Consider getting a friend, technical or non-technical, to take a look at your README and offer their initial thoughts. Other developers will likely be seeing your project, but so may potential hiring managers and recruiters. They may only have a few seconds to look at your project’s README to evaluate if you have the technical and communication skills they are looking for in an individual contributor.

What updates will you make to your README today?


Amending Git Commits

A best practice when using version control like git, is that commits should be small and relate to one aspect of your codebase. For example, a commit should include a correction for one function, in one part of your app, and not an update to a function, a new fetch request, and documentation changes. Think about it this way. If you had to revert or correct a change in a commit that touched many files or many aspects of a project, it would take more work and increase the likelihood of errors.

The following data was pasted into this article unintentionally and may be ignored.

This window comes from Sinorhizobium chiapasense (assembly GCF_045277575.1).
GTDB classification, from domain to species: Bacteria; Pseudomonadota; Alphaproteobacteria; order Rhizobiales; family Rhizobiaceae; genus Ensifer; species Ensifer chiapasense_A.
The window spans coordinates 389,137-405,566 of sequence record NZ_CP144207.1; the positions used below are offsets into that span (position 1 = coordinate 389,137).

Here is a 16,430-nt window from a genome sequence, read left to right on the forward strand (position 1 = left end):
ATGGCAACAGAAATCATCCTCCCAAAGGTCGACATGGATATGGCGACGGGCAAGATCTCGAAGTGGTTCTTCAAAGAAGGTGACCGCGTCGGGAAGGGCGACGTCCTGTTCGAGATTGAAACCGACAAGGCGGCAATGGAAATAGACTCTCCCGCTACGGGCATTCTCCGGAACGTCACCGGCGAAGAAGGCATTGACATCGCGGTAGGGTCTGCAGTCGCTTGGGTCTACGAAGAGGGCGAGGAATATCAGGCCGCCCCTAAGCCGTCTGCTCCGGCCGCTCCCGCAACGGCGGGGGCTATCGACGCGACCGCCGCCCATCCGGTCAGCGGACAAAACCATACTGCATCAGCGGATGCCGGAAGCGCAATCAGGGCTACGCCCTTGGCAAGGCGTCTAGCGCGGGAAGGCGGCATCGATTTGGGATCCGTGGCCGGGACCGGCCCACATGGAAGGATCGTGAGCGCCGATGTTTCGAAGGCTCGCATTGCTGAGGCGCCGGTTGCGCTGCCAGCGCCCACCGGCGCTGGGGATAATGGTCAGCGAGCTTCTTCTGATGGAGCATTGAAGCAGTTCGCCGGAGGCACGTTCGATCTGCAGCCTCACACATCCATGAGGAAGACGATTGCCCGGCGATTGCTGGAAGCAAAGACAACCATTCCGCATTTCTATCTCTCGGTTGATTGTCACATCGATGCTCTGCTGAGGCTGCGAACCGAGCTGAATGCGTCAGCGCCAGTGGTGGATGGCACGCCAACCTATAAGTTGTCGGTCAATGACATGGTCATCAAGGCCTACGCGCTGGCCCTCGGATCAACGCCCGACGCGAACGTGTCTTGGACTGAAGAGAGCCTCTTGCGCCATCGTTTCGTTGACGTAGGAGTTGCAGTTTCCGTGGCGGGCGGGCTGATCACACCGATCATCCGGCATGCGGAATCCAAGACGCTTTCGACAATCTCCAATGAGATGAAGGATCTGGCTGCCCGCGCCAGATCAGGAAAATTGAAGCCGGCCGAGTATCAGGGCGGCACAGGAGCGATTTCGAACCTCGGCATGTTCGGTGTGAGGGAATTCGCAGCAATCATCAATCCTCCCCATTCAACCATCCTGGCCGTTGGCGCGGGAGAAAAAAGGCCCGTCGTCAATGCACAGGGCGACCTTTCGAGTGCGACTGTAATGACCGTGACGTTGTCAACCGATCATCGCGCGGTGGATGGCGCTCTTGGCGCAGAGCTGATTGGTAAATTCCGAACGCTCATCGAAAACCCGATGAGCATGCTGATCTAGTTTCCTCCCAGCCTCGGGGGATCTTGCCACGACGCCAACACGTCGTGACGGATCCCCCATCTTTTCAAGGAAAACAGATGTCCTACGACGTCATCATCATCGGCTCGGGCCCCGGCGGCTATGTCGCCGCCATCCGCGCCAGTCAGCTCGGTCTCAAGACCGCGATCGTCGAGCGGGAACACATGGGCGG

Similar to writing functions with a single responsibility, your commits and commit messages should equally concise.

While making some updates to a project of mine, I made the mistake of lumping two groups of code changes into one commit. Since this is a personal project, that likely I will only work on, it’s not the end of the world. However, I try to follow best practices whenever I can. Previously, if I lumped to much code into one commit. I’d make a new commit, reverting the changes (or, what changes I could remember 😬). Then, make a new commit, with part one of the changes I made the first time. Then another commit with part two of the changes.

This is messy and again, creates room for error.

Fortunately, there is an easier way.


git commit –amend

With the command `git commit –amend` you can do two things.